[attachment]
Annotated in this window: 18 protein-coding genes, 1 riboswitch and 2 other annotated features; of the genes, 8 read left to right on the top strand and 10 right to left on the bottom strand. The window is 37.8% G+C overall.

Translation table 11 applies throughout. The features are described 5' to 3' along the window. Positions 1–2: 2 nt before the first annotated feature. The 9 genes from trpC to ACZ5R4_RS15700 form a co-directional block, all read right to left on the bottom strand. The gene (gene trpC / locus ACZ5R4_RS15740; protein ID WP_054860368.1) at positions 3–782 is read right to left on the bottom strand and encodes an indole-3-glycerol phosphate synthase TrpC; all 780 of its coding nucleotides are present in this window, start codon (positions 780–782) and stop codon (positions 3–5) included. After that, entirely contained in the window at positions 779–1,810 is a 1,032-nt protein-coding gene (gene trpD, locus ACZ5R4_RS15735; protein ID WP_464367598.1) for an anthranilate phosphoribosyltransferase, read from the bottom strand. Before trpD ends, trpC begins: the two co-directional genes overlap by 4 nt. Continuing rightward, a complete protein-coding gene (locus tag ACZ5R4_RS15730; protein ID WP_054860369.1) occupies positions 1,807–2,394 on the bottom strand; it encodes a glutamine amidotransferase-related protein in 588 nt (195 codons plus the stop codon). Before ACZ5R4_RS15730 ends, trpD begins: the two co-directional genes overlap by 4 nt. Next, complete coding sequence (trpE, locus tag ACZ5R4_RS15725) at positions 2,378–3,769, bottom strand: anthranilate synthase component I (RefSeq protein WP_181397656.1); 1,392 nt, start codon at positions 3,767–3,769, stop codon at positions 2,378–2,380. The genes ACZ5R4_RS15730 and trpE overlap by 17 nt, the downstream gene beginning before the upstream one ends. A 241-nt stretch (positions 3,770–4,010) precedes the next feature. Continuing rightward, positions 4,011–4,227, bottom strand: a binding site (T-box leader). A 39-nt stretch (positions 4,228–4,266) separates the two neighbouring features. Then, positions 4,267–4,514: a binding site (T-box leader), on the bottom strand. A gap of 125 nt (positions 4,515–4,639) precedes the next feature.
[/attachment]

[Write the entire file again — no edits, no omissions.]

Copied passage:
Annotated in this window: 18 protein-coding genes, 1 riboswitch and 2 other annotated features; of the genes, 8 read left to right on the top strand and 10 right to left on the bottom strand. The window is 37.8% G+C overall.

Translation table 11 applies throughout. The features are described 5' to 3' along the window. Positions 1–2: 2 nt before the first annotated feature. The 9 genes from trpC to ACZ5R4_RS15700 form a co-directional block, all read right to left on the bottom strand. The gene (gene trpC / locus ACZ5R4_RS15740; protein ID WP_054860368.1) at positions 3–782 is read right to left on the bottom strand and encodes an indole-3-glycerol phosphate synthase TrpC; all 780 of its coding nucleotides are present in this window, start codon (positions 780–782) and stop codon (positions 3–5) included. After that, entirely contained in the window at positions 779–1,810 is a 1,032-nt protein-coding gene (gene trpD, locus ACZ5R4_RS15735; protein ID WP_464367598.1) for an anthranilate phosphoribosyltransferase, read from the bottom strand. Before trpD ends, trpC begins: the two co-directional genes overlap by 4 nt. Continuing rightward, a complete protein-coding gene (locus tag ACZ5R4_RS15730; protein ID WP_054860369.1) occupies positions 1,807–2,394 on the bottom strand; it encodes a glutamine amidotransferase-related protein in 588 nt (195 codons plus the stop codon). Before ACZ5R4_RS15730 ends, trpD begins: the two co-directional genes overlap by 4 nt. Next, complete coding sequence (trpE, locus tag ACZ5R4_RS15725) at positions 2,378–3,769, bottom strand: anthranilate synthase component I (RefSeq protein WP_181397656.1); 1,392 nt, start codon at positions 3,767–3,769, stop codon at positions 2,378–2,380. The genes ACZ5R4_RS15730 and trpE overlap by 17 nt, the downstream gene beginning before the upstream one ends. A 241-nt stretch (positions 3,770–4,010) precedes the next feature. Continuing rightward, positions 4,011–4,227, bottom strand: a binding site (T-box leader). A 39-nt stretch (positions 4,228–4,266) separates the two neighbouring features. Then, positions 4,267–4,514: a binding site (T-box leader), on the bottom strand. A gap of 125 nt (positions 4,515–4,639) precedes the next feature.